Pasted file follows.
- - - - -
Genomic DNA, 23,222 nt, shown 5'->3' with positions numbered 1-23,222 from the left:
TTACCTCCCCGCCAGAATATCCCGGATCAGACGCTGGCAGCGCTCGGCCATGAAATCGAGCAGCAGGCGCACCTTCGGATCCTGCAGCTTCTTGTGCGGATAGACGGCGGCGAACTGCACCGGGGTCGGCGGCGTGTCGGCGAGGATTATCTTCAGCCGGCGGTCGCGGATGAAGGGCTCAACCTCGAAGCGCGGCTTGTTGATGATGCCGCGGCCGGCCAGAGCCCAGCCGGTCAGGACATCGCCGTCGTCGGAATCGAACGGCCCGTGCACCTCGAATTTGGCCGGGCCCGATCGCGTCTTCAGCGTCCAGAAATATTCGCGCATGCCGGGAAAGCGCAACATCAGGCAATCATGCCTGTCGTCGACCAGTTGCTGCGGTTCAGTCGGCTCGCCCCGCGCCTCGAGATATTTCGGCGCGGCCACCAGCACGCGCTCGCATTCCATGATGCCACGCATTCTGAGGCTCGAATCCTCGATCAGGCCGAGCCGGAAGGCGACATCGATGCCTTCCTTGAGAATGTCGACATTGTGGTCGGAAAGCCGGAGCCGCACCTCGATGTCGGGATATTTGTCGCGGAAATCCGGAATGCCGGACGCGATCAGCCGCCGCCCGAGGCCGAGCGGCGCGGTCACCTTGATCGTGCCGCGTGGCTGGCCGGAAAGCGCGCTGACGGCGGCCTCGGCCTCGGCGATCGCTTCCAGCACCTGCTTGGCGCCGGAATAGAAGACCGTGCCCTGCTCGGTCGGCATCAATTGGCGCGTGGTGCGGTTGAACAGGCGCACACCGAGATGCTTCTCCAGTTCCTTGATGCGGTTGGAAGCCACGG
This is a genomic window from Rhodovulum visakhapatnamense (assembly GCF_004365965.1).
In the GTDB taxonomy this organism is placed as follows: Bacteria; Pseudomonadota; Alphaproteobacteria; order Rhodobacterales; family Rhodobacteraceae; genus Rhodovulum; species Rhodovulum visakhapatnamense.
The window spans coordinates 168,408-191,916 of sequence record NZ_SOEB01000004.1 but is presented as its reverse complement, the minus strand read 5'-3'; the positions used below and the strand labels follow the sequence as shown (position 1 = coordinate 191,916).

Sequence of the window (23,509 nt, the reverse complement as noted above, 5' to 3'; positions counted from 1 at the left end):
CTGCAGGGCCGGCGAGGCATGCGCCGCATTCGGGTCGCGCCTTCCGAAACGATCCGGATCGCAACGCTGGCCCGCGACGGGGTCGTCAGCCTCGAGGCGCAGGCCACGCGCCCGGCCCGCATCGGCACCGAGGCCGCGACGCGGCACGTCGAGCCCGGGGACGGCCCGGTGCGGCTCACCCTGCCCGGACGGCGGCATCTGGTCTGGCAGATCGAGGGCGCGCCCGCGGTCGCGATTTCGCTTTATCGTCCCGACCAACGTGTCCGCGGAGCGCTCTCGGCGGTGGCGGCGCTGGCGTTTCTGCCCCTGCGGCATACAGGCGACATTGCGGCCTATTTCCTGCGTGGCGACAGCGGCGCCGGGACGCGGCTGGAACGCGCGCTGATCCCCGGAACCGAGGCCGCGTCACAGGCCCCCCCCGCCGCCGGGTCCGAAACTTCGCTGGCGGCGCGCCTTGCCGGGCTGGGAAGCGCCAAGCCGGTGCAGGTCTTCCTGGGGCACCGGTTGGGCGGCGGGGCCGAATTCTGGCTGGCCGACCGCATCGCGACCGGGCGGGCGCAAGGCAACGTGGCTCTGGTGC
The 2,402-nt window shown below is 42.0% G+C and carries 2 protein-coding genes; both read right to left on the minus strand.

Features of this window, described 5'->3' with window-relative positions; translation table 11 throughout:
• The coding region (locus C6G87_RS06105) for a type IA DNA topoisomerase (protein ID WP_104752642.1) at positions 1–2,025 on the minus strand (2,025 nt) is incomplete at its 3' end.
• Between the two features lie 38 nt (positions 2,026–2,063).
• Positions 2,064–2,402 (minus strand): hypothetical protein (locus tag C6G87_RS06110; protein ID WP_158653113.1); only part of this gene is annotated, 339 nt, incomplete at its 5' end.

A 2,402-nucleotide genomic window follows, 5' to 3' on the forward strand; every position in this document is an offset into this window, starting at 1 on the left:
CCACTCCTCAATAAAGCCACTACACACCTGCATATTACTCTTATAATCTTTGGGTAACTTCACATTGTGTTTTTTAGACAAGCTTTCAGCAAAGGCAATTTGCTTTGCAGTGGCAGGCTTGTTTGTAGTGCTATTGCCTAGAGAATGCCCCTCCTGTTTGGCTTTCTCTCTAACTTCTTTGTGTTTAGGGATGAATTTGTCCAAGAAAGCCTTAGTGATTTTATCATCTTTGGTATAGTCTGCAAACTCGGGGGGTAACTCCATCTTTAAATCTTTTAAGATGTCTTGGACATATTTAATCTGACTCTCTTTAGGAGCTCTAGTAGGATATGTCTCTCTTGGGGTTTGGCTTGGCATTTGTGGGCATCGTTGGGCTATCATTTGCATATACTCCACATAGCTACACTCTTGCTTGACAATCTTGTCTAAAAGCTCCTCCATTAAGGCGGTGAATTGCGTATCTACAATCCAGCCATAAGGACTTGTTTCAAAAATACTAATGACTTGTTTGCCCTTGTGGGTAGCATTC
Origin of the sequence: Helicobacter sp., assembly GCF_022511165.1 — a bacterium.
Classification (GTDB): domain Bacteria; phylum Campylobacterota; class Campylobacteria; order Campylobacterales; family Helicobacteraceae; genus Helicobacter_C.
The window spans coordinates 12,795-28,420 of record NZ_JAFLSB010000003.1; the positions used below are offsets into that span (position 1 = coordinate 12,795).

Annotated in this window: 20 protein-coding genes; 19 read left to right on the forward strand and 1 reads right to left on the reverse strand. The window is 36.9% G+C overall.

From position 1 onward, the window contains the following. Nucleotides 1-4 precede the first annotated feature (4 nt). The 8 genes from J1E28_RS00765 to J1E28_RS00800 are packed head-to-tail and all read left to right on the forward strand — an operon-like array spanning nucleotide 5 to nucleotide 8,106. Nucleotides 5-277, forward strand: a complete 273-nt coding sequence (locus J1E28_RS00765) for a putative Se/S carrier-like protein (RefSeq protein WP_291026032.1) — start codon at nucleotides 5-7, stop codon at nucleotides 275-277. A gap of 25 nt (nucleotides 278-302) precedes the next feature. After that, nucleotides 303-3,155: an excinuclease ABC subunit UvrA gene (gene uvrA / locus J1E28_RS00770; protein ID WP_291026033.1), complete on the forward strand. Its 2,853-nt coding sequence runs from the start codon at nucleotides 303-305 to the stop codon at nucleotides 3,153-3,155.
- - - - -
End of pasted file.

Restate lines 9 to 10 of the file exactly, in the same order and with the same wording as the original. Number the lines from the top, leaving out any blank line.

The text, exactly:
Features of this window, described 5'->3' with window-relative positions; translation table 11 throughout:
• The coding region (locus C6G87_RS06105) for a type IA DNA topoisomerase (protein ID WP_104752642.1) at positions 1–2,025 on the minus strand (2,025 nt) is incomplete at its 3' end.